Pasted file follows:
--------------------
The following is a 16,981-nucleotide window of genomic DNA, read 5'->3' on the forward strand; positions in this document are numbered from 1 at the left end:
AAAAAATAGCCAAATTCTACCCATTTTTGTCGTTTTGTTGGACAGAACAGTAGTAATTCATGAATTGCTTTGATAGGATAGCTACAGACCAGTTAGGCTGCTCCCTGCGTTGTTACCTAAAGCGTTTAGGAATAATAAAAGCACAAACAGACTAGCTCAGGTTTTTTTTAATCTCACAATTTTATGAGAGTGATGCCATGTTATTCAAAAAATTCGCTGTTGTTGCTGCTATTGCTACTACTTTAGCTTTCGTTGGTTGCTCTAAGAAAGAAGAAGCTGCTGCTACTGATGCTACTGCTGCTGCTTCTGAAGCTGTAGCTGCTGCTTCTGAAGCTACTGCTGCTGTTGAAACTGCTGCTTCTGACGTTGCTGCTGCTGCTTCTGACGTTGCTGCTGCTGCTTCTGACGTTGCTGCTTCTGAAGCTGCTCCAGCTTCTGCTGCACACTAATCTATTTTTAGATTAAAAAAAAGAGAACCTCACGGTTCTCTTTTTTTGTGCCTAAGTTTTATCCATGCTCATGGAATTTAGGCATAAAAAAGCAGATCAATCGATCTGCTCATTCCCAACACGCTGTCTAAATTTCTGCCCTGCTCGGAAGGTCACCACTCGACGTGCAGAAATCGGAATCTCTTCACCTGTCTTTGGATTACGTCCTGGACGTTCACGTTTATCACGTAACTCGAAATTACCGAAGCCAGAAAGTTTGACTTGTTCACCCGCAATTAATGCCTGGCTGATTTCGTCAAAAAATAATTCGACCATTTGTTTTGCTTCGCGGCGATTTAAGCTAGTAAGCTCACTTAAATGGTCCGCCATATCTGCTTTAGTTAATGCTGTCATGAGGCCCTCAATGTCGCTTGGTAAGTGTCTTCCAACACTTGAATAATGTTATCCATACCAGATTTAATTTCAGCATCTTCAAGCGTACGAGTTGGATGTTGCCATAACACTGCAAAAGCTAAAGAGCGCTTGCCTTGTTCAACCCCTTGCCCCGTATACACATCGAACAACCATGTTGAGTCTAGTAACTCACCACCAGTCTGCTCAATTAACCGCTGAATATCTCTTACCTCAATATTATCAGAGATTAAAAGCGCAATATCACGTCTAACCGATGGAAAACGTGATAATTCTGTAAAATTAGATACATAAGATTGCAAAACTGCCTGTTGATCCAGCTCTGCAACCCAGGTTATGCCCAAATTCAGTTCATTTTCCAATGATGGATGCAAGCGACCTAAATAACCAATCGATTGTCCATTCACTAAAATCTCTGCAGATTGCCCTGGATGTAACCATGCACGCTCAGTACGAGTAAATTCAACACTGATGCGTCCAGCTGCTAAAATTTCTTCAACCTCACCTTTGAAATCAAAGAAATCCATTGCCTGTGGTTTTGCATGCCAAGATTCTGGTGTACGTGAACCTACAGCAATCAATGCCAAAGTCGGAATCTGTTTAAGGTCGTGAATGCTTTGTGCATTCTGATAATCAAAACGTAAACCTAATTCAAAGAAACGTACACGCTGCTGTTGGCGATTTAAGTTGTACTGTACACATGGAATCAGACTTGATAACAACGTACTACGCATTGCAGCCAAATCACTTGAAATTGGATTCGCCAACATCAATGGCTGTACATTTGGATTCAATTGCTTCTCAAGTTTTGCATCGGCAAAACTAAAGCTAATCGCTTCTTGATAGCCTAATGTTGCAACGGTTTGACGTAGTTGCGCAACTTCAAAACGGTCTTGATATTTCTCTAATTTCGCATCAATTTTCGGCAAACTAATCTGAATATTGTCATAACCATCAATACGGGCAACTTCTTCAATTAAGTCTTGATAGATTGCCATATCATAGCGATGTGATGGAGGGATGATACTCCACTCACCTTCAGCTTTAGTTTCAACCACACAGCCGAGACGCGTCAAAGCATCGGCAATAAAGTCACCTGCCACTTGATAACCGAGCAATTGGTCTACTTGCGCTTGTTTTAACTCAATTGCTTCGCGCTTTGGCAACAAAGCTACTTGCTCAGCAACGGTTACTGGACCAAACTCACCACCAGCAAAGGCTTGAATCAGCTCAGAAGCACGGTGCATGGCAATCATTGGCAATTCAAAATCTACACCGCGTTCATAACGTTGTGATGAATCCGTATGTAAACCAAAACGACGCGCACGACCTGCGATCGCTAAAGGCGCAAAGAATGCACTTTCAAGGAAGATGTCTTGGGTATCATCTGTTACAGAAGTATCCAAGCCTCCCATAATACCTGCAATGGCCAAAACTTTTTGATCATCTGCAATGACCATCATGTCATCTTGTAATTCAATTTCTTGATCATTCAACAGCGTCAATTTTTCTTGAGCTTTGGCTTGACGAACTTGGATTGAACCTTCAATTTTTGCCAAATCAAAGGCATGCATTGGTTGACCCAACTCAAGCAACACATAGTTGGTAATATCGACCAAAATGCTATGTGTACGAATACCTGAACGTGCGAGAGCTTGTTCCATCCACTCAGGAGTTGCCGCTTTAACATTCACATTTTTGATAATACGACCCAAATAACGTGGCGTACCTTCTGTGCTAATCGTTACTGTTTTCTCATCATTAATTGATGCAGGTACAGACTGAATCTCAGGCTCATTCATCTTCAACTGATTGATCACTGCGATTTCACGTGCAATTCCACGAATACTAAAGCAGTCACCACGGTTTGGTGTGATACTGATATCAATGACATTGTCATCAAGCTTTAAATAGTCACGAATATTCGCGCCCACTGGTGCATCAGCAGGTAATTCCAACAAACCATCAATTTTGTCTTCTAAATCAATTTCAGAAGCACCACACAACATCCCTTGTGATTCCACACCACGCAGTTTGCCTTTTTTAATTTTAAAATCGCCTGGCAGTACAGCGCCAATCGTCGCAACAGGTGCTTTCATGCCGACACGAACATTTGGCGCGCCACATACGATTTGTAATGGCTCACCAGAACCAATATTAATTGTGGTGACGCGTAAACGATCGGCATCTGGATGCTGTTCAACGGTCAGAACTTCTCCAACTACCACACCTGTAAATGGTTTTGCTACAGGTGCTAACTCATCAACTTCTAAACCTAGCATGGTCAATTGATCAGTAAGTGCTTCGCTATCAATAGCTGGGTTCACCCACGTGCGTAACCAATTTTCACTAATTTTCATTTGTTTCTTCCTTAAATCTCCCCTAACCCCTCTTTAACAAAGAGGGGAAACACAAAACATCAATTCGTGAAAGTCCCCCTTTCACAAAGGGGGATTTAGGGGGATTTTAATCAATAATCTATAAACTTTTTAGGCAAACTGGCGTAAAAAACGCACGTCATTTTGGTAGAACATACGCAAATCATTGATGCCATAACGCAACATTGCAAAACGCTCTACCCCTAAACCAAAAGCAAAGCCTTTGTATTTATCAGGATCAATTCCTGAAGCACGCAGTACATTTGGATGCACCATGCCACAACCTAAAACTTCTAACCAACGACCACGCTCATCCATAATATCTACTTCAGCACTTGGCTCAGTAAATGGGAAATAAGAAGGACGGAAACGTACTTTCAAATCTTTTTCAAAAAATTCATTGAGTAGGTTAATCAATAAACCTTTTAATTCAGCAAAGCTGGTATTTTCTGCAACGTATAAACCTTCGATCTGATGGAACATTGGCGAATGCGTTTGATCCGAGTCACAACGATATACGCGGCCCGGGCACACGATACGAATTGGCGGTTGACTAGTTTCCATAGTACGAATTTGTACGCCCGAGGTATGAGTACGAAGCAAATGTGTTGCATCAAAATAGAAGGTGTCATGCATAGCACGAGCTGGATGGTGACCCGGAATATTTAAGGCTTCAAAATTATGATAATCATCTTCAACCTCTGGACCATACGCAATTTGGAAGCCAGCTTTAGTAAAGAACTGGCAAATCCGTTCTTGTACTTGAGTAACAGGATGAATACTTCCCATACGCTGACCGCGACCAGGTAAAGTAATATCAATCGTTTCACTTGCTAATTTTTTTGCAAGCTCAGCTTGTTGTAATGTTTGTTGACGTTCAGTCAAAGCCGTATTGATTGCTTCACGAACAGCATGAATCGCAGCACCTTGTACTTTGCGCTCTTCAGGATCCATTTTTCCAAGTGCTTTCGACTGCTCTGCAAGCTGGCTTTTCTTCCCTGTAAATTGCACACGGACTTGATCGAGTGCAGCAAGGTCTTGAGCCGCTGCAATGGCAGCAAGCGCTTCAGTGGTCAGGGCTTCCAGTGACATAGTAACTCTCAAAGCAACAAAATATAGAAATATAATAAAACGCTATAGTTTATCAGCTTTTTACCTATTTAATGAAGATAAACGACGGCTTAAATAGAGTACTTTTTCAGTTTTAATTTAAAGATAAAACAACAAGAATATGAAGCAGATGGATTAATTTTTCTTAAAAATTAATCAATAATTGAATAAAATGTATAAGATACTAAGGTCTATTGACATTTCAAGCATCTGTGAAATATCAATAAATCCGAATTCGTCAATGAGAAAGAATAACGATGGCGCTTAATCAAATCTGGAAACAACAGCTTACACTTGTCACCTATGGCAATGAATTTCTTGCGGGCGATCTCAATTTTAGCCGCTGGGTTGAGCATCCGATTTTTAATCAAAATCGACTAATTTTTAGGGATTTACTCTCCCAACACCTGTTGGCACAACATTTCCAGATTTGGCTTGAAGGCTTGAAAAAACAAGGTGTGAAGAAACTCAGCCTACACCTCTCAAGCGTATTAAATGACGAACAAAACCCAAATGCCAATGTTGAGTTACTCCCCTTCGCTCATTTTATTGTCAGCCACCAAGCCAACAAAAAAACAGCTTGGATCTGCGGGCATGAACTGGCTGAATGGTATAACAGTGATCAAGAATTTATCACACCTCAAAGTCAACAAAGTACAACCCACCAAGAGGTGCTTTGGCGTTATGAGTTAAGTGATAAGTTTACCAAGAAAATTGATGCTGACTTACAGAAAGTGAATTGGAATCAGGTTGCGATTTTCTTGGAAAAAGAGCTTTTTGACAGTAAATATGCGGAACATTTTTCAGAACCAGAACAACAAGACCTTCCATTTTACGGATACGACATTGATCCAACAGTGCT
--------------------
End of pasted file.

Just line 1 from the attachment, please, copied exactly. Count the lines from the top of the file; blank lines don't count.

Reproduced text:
The following is a 16,981-nucleotide window of genomic DNA, read 5'->3' on the forward strand; positions in this document are numbered from 1 at the left end: